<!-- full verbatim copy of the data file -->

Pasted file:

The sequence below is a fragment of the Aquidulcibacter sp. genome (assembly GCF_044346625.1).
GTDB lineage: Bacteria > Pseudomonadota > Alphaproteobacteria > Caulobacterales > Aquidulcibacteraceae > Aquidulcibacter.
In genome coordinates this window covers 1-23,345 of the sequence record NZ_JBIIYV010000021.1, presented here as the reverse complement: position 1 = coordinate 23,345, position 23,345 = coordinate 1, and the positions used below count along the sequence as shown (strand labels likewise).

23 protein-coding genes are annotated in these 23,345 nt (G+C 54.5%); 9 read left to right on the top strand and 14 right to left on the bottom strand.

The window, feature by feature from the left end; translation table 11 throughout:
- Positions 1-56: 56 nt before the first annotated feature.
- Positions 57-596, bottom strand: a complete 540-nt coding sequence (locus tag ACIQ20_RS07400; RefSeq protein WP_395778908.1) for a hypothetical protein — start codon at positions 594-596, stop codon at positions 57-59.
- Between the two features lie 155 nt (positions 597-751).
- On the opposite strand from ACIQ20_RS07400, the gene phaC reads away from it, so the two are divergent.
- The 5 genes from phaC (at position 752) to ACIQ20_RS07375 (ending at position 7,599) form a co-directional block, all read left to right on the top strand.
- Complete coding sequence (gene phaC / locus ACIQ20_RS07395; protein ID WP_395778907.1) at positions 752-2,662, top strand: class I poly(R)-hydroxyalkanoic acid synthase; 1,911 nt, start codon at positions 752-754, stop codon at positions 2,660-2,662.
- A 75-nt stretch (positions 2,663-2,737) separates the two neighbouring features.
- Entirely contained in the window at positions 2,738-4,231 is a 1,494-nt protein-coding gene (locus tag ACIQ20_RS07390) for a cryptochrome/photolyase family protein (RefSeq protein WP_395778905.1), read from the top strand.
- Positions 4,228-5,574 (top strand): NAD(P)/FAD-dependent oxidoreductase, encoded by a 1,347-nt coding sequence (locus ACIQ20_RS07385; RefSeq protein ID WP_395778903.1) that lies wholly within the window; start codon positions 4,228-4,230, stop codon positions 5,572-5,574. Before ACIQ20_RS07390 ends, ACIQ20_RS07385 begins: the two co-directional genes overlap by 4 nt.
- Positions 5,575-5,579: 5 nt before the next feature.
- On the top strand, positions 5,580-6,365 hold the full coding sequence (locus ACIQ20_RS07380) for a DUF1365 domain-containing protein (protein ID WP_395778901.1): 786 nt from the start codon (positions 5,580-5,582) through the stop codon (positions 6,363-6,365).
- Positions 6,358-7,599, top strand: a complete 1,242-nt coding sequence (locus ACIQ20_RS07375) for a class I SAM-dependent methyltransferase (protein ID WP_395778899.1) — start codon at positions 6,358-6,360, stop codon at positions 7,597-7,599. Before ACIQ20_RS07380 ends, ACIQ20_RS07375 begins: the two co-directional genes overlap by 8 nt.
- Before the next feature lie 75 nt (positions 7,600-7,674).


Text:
The sequence below is a fragment of the Aquidulcibacter sp. genome (assembly GCF_044346625.1).
GTDB lineage: Bacteria > Pseudomonadota > Alphaproteobacteria > Caulobacterales > Aquidulcibacteraceae > Aquidulcibacter.
In genome coordinates this window covers 1-23,345 of the sequence record NZ_JBIIYV010000021.1, presented here as the reverse complement: position 1 = coordinate 23,345, position 23,345 = coordinate 1, and the positions used below count along the sequence as shown (strand labels likewise).

23 protein-coding genes are annotated in these 23,345 nt (G+C 54.5%); 9 read left to right on the top strand and 14 right to left on the bottom strand.

The window, feature by feature from the left end; translation table 11 throughout:
- Positions 1-56: 56 nt before the first annotated feature.
- Positions 57-596, bottom strand: a complete 540-nt coding sequence (locus tag ACIQ20_RS07400; RefSeq protein WP_395778908.1) for a hypothetical protein — start codon at positions 594-596, stop codon at positions 57-59.
- Between the two features lie 155 nt (positions 597-751).
- On the opposite strand from ACIQ20_RS07400, the gene phaC reads away from it, so the two are divergent.
- The 5 genes from phaC (at position 752) to ACIQ20_RS07375 (ending at position 7,599) form a co-directional block, all read left to right on the top strand.
- Complete coding sequence (gene phaC / locus ACIQ20_RS07395; protein ID WP_395778907.1) at positions 752-2,662, top strand: class I poly(R)-hydroxyalkanoic acid synthase; 1,911 nt, start codon at positions 752-754, stop codon at positions 2,660-2,662.
- A 75-nt stretch (positions 2,663-2,737) separates the two neighbouring features.
- Entirely contained in the window at positions 2,738-4,231 is a 1,494-nt protein-coding gene (locus tag ACIQ20_RS07390) for a cryptochrome/photolyase family protein (RefSeq protein WP_395778905.1), read from the top strand.
- Positions 4,228-5,574 (top strand): NAD(P)/FAD-dependent oxidoreductase, encoded by a 1,347-nt coding sequence (locus ACIQ20_RS07385; RefSeq protein ID WP_395778903.1) that lies wholly within the window; start codon positions 4,228-4,230, stop codon positions 5,572-5,574. Before ACIQ20_RS07390 ends, ACIQ20_RS07385 begins: the two co-directional genes overlap by 4 nt.
- Positions 5,575-5,579: 5 nt before the next feature.
- On the top strand, positions 5,580-6,365 hold the full coding sequence (locus ACIQ20_RS07380) for a DUF1365 domain-containing protein (protein ID WP_395778901.1): 786 nt from the start codon (positions 5,580-5,582) through the stop codon (positions 6,363-6,365).
- Positions 6,358-7,599, top strand: a complete 1,242-nt coding sequence (locus ACIQ20_RS07375) for a class I SAM-dependent methyltransferase (protein ID WP_395778899.1) — start codon at positions 6,358-6,360, stop codon at positions 7,597-7,599. Before ACIQ20_RS07380 ends, ACIQ20_RS07375 begins: the two co-directional genes overlap by 8 nt.
- Before the next feature lie 75 nt (positions 7,600-7,674).